Title

Rapid deterioration of pre-transplant kidney function requiring dialysis is a prognostic factor in liver transplant alone.

Document Type

Conference Proceeding

Publication Date

2017

Publication Title

Am J Transplant

Abstract

Aim: Etiologies of acute kidney injury before liver transplant extend beyond hepatorenal syndrome (ie infection, gastrointestinal bleeding) and therefore, may not be resolved by liver transplantation. We hypothesized that rapid deterioration of kidney function immediately before transplant would impact outcome significantly. The aim of this study was to review the safety of liver transplant alone (LTA) in cases of rapid deterioration of kidney function requiring dialysis by comparing outcomes in liver transplant alone (LTA) and simultaneous liver-kidney transplant (SLK). Methods: We retrospectively reviewed of 532 primary deceased donor LT patients from 2009 to 2015. SLK patients (n=44) were compared to patients who required pre-transplant dialysis. The latter group was categorized according to the duration of low GFR (Group 1: GFR<30mL/min for 3 weeks or less [rapid deterioration group, n=24], Group 2: GFR<30mL/min over 3 weeks [sustained injury group, n=16]). Results: Median durations of low GFR (<60mL/min and <30mL/min) and pretransplant dialysis were shorter in Group 1 than Group 2 (23, 13, and 7 days vs. 51, 33, and 18 days). Group 1 showed significantly worse one-year survival than the SLK group (66% vs. 93%, P=0.01), whereas it was comparable between the Group 2 and SLK group (88% vs. 93%, P=0.52). Post-transplant dialysis was required in 100% and 87% of patients in Groups 1 and 2, respectively. Seven patients in Group 1 died in the first year, five of whom remained on dialysis until their deaths. In Group 2, one patient who recovered kidney function died of PTLD on POD 220. While GFR at 12 months after transplant was significant better in the SLK group, it was comparable between Groups 1 and 2, (63, 47, and 45mL/min in the SLK, Groups 1, and 2, respectively, P=0.03). Graft survival after one year was similar among these 3 groups (P=1.0). Conclusion: Rapid deterioration of kidney function before LTA, rather than sustained kidney injury, is more likely lead to persistent renal failure and increase one-year mortality. In patients with rapid renal dysfunction; deferring LTA until etiology of renal dysfunction can be clarified may be warranted. Further investigation is needed determine if SLK improves early outcomes of this population.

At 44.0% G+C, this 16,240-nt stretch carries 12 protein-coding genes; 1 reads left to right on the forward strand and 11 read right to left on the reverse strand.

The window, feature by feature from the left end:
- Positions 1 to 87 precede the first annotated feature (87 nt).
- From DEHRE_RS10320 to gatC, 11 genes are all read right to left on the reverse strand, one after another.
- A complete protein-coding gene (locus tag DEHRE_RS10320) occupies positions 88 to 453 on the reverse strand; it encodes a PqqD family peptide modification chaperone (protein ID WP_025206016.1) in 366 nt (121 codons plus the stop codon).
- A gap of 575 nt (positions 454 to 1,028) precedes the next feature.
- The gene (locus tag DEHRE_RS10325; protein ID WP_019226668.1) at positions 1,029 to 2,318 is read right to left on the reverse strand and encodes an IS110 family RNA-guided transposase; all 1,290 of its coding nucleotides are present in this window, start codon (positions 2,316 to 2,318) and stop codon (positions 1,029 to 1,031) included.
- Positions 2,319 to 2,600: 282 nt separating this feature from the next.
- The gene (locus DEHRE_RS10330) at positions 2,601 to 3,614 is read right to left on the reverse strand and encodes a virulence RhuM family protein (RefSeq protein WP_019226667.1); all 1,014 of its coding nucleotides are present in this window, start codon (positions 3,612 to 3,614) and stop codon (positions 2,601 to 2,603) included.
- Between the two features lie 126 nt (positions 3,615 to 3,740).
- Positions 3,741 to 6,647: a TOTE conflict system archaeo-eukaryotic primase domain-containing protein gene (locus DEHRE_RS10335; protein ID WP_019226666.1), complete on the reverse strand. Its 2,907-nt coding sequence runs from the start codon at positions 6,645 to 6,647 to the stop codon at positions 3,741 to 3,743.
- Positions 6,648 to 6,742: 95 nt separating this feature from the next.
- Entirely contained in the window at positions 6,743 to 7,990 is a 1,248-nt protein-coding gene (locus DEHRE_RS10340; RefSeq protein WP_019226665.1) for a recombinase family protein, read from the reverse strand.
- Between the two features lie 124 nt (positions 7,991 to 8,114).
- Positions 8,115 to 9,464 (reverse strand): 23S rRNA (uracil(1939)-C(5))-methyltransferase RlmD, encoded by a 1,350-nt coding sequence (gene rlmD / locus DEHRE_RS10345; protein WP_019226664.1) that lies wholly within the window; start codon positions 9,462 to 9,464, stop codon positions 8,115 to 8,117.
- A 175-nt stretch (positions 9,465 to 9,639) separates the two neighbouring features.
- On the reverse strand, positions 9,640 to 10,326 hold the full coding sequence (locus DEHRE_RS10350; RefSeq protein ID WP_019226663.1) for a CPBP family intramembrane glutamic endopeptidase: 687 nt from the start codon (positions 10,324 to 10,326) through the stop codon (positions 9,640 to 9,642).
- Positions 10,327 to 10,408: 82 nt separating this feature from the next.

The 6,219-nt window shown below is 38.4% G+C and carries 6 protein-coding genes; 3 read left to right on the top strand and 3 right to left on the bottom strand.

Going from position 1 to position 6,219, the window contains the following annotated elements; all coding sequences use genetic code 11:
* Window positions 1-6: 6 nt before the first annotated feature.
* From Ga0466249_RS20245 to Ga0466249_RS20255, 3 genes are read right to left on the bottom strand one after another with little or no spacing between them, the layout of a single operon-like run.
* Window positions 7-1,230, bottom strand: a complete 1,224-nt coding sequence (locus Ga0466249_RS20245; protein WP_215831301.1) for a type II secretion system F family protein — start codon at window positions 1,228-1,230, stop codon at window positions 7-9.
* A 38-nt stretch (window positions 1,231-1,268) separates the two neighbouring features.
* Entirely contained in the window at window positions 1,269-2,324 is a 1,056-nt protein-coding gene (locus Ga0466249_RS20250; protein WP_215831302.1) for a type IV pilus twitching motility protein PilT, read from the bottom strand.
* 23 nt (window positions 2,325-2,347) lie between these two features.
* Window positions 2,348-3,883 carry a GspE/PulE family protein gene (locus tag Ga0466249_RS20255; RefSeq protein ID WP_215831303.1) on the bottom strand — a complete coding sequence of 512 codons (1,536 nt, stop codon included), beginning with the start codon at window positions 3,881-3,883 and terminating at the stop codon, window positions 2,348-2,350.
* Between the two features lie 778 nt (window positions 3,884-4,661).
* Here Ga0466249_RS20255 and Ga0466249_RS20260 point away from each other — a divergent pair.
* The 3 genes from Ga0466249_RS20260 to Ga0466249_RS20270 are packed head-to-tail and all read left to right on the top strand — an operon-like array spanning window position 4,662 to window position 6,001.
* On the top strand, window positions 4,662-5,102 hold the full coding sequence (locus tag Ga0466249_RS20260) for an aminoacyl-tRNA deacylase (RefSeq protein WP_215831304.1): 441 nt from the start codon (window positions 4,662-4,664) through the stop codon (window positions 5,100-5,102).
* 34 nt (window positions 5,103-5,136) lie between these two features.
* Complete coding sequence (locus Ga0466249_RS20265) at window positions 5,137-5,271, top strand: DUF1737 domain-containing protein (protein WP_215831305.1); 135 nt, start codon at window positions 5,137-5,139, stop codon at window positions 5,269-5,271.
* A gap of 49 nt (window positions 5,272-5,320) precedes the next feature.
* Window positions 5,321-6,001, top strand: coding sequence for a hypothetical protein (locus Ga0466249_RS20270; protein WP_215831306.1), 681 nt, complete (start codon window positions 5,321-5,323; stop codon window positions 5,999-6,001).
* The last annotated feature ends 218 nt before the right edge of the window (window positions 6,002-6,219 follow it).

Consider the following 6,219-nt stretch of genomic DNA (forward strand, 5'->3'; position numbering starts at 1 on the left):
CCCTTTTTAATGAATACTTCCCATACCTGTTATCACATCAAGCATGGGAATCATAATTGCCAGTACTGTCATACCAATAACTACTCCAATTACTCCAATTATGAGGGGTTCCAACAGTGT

Volume

17

First Page

776

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